Which means for our asset as example:
  • Looking at the maximum drop from peak to valley of -32.3 days in the last 5 years of Dollar Tree, we see it is relatively lower, thus worse in comparison to the benchmark SPY (-19.3 days)
  • During the last 3 years, the maximum reduction from previous high is -31.7 days, which is lower, thus worse than the value of -19.3 days from the benchmark.

MaxDuration:

'The Drawdown Duration is the length of any peak to peak period, or the time between new equity highs. The Max Drawdown Duration is the worst (the maximum/longest) amount of time an investment has seen between peaks (equity highs). Many assume Max DD Duration is the length of time between new highs during which the Max DD (magnitude) occurred. But that isn’t always the case. The Max DD duration is the longest time between peaks, period. So it could be the time when the program also had its biggest peak to valley loss (and usually is, because the program needs a long time to recover from the largest loss), but it doesn’t have to be'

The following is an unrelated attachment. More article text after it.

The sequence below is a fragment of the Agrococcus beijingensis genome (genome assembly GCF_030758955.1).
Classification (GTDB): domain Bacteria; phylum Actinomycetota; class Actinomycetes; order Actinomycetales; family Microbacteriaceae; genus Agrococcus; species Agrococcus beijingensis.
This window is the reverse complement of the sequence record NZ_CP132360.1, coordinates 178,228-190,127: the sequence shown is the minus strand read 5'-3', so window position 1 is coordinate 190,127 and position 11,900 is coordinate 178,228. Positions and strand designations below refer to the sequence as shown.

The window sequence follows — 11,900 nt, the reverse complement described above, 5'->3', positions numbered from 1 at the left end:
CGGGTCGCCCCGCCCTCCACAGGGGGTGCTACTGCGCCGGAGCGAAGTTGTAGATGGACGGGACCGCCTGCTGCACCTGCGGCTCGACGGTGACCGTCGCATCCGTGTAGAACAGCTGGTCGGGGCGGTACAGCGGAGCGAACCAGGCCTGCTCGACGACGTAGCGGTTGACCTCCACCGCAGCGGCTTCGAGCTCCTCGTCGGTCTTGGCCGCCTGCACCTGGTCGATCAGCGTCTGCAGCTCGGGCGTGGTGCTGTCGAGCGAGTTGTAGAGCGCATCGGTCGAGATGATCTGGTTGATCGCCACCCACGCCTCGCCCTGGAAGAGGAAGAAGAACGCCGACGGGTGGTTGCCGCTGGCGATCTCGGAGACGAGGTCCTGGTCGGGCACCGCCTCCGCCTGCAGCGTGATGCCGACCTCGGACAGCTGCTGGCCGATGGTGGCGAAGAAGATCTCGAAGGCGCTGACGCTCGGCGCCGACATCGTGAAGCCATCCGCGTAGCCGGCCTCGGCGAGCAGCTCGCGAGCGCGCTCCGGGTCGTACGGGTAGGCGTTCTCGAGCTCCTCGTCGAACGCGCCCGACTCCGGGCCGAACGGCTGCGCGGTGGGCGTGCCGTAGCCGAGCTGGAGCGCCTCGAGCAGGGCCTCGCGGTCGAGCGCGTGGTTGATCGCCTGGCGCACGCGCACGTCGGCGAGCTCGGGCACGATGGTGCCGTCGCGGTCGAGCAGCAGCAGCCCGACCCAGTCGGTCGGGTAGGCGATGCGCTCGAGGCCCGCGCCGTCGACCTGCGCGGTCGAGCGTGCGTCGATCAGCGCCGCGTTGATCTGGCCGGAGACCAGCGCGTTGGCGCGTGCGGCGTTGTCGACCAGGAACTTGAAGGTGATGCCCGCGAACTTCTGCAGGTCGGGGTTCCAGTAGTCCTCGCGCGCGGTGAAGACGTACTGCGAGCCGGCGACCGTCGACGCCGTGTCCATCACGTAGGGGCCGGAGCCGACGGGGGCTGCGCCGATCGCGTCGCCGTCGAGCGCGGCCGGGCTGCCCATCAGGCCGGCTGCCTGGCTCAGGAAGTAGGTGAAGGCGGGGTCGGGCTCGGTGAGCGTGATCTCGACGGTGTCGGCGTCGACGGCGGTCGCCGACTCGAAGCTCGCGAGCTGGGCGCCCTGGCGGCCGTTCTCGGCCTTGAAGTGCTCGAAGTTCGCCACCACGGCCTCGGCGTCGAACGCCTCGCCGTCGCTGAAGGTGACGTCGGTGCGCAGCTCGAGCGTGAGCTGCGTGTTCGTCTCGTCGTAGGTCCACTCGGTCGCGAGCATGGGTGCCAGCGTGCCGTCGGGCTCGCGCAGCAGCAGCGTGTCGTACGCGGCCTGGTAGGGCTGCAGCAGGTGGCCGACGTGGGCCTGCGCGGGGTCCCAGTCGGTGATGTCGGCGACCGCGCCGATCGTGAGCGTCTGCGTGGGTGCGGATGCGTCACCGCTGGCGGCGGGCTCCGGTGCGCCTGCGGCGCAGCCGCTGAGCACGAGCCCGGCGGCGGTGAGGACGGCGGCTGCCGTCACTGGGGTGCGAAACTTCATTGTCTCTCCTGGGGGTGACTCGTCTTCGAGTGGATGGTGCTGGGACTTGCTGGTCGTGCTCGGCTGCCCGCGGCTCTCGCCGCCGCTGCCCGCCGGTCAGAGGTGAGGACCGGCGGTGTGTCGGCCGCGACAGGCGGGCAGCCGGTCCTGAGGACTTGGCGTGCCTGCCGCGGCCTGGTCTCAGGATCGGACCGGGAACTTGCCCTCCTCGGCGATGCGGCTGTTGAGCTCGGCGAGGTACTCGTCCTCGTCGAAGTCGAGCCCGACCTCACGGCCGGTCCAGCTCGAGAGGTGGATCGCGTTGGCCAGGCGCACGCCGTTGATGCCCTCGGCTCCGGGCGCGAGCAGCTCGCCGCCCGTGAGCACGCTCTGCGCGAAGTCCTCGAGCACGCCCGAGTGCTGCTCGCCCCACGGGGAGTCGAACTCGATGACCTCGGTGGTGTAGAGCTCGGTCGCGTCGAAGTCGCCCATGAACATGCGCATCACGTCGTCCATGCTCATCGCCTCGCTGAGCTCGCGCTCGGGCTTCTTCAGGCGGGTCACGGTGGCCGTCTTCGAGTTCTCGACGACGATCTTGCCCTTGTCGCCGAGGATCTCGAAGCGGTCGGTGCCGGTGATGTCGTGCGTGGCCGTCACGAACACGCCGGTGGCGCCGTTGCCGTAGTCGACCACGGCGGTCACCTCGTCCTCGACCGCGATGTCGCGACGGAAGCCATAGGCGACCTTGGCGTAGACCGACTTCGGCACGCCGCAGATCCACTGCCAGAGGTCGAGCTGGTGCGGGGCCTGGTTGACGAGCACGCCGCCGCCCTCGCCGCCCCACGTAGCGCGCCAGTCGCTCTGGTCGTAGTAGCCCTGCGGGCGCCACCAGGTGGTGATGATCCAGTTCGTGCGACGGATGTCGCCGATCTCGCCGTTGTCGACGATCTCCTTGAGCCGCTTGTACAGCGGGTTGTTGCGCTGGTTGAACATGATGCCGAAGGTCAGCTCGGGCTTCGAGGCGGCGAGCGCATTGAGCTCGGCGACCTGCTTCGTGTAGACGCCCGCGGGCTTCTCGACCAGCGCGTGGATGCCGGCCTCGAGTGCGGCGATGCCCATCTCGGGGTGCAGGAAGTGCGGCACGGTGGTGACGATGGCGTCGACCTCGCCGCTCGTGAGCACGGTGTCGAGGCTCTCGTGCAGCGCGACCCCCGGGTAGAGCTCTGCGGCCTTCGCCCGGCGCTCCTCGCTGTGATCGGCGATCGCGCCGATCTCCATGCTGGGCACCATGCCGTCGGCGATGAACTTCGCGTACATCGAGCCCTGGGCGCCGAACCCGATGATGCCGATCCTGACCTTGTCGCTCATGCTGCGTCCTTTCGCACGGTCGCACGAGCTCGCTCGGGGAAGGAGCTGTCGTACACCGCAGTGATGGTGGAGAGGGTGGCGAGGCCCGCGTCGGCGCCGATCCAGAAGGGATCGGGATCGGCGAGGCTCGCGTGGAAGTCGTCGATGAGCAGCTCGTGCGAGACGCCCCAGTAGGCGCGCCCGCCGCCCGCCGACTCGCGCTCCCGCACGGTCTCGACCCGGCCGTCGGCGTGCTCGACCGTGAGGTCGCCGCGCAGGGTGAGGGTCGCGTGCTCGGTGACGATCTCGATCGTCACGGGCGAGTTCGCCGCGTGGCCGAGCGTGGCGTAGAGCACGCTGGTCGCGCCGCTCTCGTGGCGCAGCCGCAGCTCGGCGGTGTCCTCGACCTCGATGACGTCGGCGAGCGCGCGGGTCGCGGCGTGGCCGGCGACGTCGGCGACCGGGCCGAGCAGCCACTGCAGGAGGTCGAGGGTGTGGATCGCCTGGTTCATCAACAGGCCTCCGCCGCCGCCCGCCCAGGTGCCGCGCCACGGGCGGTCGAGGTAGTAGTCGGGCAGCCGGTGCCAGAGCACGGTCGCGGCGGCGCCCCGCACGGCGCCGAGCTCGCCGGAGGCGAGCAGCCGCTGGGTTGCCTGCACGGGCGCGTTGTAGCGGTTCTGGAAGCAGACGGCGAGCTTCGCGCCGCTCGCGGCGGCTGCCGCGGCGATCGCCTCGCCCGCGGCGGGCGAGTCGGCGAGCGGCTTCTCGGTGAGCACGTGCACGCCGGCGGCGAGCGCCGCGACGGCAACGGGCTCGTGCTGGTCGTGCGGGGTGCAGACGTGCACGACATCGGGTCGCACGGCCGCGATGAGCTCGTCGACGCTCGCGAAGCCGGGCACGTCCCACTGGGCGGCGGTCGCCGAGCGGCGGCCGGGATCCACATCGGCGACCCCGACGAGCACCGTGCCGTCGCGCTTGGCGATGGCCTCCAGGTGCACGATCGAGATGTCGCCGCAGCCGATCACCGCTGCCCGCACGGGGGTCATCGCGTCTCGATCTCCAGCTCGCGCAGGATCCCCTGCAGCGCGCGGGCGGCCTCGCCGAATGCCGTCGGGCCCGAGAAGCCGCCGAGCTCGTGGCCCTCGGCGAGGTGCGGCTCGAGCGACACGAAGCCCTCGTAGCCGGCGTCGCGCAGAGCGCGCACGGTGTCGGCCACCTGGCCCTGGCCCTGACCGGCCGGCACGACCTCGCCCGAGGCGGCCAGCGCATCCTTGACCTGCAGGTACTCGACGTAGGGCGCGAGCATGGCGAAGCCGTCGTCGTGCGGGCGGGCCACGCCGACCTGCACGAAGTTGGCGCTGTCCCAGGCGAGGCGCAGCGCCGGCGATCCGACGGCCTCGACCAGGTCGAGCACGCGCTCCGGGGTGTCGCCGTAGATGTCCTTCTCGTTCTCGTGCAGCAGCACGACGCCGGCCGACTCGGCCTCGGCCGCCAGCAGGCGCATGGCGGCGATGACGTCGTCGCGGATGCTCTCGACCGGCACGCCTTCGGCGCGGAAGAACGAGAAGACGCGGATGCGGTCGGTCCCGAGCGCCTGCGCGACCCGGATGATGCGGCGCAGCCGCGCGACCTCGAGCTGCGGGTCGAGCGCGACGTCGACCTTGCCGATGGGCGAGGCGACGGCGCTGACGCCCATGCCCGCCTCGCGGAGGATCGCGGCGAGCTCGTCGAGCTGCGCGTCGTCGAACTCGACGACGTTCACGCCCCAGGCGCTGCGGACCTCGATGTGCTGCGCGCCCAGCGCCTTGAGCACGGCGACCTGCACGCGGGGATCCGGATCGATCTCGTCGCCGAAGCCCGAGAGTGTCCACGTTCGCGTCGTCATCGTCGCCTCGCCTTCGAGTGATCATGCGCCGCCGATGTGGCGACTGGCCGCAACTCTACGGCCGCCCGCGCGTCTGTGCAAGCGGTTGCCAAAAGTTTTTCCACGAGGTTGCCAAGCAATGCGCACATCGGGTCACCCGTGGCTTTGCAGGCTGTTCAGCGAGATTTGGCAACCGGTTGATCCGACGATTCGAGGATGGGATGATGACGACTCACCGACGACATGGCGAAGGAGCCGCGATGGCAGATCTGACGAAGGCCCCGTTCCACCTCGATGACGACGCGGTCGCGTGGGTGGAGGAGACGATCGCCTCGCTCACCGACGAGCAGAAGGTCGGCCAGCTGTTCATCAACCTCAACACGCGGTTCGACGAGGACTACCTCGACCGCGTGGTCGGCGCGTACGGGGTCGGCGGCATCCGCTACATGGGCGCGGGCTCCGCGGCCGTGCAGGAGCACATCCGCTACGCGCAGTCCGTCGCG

Using this definition on our asset we see for example:
  • Compared with the benchmark SPY (187 days) in the period of the last 5 years, the maximum time in days below previous high water mark of 430 days of Dollar Tree is larger, thus worse.
  • During the last 3 years, the maximum days below previous high is 430 days, which is higher, thus worse than the value of 139 days from the benchmark.

AveDuration: